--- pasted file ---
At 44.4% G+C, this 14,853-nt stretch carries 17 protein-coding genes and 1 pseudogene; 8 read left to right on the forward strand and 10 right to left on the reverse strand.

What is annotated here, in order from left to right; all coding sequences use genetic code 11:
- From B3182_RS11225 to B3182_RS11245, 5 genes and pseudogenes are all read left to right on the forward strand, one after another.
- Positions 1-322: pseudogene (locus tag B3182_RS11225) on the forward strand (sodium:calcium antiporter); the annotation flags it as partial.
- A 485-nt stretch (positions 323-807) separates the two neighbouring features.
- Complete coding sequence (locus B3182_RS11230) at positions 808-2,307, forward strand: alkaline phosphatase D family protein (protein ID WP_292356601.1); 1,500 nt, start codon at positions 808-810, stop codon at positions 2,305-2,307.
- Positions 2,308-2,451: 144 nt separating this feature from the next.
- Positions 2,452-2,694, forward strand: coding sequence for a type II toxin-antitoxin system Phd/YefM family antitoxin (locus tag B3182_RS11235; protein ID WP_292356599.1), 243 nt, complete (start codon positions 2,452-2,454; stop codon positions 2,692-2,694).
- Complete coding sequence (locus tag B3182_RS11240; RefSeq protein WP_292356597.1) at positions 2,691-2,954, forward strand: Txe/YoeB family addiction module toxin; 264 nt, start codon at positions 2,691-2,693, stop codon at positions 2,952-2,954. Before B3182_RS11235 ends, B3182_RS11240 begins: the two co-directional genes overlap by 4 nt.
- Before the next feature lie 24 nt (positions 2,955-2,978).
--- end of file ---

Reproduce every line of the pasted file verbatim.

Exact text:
At 44.4% G+C, this 14,853-nt stretch carries 17 protein-coding genes and 1 pseudogene; 8 read left to right on the forward strand and 10 right to left on the reverse strand.

What is annotated here, in order from left to right; all coding sequences use genetic code 11:
- From B3182_RS11225 to B3182_RS11245, 5 genes and pseudogenes are all read left to right on the forward strand, one after another.
- Positions 1-322: pseudogene (locus tag B3182_RS11225) on the forward strand (sodium:calcium antiporter); the annotation flags it as partial.
- A 485-nt stretch (positions 323-807) separates the two neighbouring features.
- Complete coding sequence (locus B3182_RS11230) at positions 808-2,307, forward strand: alkaline phosphatase D family protein (protein ID WP_292356601.1); 1,500 nt, start codon at positions 808-810, stop codon at positions 2,305-2,307.
- Positions 2,308-2,451: 144 nt separating this feature from the next.
- Positions 2,452-2,694, forward strand: coding sequence for a type II toxin-antitoxin system Phd/YefM family antitoxin (locus tag B3182_RS11235; protein ID WP_292356599.1), 243 nt, complete (start codon positions 2,452-2,454; stop codon positions 2,692-2,694).
- Complete coding sequence (locus tag B3182_RS11240; RefSeq protein WP_292356597.1) at positions 2,691-2,954, forward strand: Txe/YoeB family addiction module toxin; 264 nt, start codon at positions 2,691-2,693, stop codon at positions 2,952-2,954. Before B3182_RS11235 ends, B3182_RS11240 begins: the two co-directional genes overlap by 4 nt.
- Before the next feature lie 24 nt (positions 2,955-2,978).